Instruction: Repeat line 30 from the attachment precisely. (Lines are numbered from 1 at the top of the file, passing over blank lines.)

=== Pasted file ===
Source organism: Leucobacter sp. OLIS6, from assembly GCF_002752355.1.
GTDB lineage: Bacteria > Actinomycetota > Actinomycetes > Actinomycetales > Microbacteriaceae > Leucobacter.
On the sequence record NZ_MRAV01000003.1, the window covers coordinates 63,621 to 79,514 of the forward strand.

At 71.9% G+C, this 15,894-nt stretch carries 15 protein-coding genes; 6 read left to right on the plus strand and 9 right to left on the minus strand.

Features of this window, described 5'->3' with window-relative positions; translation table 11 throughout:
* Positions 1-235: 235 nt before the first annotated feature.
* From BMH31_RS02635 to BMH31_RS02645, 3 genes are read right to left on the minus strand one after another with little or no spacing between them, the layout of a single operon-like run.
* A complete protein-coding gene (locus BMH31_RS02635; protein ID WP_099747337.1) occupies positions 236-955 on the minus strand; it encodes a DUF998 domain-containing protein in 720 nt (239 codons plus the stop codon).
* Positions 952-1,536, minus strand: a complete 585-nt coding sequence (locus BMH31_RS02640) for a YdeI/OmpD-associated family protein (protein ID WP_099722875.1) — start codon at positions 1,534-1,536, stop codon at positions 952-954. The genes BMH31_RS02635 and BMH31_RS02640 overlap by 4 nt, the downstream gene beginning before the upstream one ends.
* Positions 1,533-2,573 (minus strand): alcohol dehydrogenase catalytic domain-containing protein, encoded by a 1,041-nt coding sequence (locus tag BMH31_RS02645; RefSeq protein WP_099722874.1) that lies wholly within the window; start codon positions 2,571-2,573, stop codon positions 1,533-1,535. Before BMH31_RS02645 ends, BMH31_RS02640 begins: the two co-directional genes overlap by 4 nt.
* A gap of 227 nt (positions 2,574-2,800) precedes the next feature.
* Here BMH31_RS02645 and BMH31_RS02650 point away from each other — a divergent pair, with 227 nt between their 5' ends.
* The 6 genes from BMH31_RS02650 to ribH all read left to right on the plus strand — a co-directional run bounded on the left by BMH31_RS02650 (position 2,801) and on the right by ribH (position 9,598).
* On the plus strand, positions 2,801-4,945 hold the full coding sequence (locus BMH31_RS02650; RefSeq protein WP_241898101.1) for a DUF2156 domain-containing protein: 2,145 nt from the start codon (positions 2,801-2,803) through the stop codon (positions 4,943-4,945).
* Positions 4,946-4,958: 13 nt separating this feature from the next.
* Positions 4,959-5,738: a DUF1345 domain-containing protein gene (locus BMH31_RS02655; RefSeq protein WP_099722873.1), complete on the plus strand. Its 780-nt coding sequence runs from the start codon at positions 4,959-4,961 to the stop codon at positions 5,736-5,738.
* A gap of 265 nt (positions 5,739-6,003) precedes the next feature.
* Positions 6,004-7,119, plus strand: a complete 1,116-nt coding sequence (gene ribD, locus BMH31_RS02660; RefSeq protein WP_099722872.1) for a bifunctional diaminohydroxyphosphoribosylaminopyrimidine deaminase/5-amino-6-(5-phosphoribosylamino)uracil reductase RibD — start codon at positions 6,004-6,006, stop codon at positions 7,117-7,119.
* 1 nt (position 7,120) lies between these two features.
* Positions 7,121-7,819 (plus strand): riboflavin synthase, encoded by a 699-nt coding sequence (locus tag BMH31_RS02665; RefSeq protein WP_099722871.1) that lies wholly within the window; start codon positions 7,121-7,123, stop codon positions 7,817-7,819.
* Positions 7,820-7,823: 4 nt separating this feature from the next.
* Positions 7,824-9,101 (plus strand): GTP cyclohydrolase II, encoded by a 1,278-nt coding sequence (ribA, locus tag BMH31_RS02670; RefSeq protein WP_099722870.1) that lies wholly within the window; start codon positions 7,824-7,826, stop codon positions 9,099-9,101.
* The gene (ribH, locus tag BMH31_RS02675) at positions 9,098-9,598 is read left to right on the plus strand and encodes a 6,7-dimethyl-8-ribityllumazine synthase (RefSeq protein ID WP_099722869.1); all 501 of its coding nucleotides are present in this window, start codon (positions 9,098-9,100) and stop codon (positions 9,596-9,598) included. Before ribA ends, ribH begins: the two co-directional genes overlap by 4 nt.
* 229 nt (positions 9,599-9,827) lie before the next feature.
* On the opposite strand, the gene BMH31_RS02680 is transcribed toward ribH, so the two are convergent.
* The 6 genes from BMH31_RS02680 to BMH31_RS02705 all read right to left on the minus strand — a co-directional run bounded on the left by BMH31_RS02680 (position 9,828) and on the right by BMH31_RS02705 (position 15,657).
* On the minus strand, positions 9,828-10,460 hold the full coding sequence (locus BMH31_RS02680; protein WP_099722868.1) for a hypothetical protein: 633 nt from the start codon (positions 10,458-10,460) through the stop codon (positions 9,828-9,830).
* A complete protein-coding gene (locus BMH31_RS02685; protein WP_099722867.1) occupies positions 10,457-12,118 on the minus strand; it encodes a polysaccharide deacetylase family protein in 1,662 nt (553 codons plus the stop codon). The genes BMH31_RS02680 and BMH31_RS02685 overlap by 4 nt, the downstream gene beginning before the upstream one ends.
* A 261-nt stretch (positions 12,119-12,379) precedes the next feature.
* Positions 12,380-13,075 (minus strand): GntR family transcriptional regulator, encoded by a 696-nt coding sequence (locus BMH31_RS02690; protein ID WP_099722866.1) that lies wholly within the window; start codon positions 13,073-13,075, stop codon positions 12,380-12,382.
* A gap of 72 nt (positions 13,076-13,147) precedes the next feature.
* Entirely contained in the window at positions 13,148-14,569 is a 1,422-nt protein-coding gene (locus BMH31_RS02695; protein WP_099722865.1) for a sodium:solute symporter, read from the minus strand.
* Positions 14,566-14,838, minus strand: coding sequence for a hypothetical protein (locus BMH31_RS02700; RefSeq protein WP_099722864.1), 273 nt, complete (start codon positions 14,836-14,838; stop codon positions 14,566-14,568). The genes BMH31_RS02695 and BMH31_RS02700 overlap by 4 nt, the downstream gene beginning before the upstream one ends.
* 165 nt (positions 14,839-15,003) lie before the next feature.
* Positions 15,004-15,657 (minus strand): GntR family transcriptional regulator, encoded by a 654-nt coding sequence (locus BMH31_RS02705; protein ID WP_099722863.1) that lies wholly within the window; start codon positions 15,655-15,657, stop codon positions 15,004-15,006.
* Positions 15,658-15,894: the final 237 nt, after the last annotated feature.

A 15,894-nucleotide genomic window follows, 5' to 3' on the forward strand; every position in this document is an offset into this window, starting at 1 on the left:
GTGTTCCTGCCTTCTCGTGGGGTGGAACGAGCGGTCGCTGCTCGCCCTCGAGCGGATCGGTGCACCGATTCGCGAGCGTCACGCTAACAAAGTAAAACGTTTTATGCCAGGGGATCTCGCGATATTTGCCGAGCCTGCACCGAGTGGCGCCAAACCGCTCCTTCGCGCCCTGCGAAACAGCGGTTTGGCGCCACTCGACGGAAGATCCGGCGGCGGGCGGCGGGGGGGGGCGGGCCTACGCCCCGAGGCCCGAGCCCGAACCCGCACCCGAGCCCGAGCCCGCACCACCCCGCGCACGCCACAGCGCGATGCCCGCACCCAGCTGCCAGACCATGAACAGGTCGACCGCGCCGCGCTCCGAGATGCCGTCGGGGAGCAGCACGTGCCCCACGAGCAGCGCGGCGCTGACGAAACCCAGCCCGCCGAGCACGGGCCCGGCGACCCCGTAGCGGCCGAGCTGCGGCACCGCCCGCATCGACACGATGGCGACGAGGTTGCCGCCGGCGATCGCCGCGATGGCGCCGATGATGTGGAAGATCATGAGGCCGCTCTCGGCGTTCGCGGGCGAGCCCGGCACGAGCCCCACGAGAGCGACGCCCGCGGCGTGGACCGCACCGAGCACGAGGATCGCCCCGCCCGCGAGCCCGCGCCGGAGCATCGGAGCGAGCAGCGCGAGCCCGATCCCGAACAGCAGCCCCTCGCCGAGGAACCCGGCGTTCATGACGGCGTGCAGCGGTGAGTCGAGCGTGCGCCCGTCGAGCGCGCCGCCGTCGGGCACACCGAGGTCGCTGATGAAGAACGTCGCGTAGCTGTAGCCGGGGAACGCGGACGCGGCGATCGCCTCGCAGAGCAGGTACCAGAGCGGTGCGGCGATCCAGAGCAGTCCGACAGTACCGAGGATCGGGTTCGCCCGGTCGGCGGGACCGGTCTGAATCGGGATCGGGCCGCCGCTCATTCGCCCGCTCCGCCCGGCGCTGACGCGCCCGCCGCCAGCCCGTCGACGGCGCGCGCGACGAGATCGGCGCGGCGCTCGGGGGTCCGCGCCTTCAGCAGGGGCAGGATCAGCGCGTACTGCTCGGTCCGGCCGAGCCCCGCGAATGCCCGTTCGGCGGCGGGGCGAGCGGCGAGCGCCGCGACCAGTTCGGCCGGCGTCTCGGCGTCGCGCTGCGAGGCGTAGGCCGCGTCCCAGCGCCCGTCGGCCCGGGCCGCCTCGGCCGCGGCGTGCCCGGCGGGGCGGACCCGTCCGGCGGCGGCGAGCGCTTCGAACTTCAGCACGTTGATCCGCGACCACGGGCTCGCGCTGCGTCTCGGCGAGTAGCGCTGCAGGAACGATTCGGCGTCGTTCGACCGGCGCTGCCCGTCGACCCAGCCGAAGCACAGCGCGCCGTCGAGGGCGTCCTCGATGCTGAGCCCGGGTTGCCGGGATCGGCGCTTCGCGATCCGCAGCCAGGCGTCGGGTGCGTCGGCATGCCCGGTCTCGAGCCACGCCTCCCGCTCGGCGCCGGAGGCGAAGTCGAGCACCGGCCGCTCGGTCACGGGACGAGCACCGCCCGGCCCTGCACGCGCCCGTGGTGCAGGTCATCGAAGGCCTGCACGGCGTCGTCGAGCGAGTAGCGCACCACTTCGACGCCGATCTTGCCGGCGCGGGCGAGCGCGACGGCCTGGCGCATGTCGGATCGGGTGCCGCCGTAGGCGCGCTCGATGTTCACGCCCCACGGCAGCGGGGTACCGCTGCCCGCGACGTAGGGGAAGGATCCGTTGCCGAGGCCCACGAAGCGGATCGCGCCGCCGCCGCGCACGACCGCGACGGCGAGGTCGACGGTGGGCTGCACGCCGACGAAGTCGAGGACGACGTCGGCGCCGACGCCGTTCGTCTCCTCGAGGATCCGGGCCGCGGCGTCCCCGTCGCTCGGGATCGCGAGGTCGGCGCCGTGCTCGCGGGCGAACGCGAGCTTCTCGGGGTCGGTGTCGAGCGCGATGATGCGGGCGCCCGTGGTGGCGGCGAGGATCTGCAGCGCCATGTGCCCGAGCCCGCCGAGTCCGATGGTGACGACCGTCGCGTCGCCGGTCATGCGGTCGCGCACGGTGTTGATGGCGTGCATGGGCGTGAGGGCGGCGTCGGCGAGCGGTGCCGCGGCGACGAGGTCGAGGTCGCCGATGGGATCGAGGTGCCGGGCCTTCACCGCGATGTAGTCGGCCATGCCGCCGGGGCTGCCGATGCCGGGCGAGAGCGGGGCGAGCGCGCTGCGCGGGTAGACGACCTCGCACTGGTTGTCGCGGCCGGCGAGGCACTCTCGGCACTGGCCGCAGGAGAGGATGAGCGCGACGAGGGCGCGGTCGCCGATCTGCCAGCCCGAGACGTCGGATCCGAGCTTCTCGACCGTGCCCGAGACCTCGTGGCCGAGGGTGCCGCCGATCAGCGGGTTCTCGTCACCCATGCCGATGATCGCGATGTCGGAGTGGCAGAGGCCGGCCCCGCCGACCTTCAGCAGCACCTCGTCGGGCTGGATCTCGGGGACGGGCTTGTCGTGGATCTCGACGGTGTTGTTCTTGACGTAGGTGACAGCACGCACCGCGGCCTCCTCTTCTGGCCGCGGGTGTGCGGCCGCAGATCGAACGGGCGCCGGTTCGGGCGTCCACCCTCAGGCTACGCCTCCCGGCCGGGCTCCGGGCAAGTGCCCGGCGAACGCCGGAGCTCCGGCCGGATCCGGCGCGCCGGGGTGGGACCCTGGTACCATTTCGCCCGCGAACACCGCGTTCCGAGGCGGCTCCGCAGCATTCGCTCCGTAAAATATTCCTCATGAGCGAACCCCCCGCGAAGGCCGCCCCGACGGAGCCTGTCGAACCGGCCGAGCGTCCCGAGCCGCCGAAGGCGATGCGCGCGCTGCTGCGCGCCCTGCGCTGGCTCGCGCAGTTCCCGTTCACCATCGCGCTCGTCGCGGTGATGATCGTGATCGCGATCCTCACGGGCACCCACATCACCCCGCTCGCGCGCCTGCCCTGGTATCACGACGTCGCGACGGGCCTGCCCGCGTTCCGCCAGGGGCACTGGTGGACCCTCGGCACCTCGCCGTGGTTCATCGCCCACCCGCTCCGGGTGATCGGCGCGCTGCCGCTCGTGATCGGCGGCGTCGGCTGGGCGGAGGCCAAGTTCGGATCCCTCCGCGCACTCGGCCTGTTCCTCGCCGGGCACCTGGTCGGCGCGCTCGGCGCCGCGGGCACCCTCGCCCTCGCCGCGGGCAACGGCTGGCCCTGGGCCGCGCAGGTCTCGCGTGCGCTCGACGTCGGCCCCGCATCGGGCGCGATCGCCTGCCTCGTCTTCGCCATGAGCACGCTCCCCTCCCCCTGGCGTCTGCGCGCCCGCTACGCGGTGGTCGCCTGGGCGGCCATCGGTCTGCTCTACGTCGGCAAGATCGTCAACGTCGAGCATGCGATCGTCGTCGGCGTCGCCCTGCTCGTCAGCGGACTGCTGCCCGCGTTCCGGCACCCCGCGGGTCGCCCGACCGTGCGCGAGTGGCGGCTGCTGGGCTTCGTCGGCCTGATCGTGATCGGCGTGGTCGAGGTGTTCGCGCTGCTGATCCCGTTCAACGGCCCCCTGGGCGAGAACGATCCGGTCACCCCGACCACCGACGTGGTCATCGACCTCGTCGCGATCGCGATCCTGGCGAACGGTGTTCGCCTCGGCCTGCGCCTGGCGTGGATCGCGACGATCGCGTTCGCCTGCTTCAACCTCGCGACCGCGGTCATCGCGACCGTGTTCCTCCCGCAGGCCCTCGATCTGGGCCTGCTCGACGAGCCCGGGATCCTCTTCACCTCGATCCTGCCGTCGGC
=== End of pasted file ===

* Positions 12,380-13,075 (minus strand): GntR family transcriptional regulator, encoded by a 696-nt coding sequence (locus BMH31_RS02690; protein ID WP_099722866.1) that lies wholly within the window; start codon positions 13,073-13,075, stop codon positions 12,380-12,382.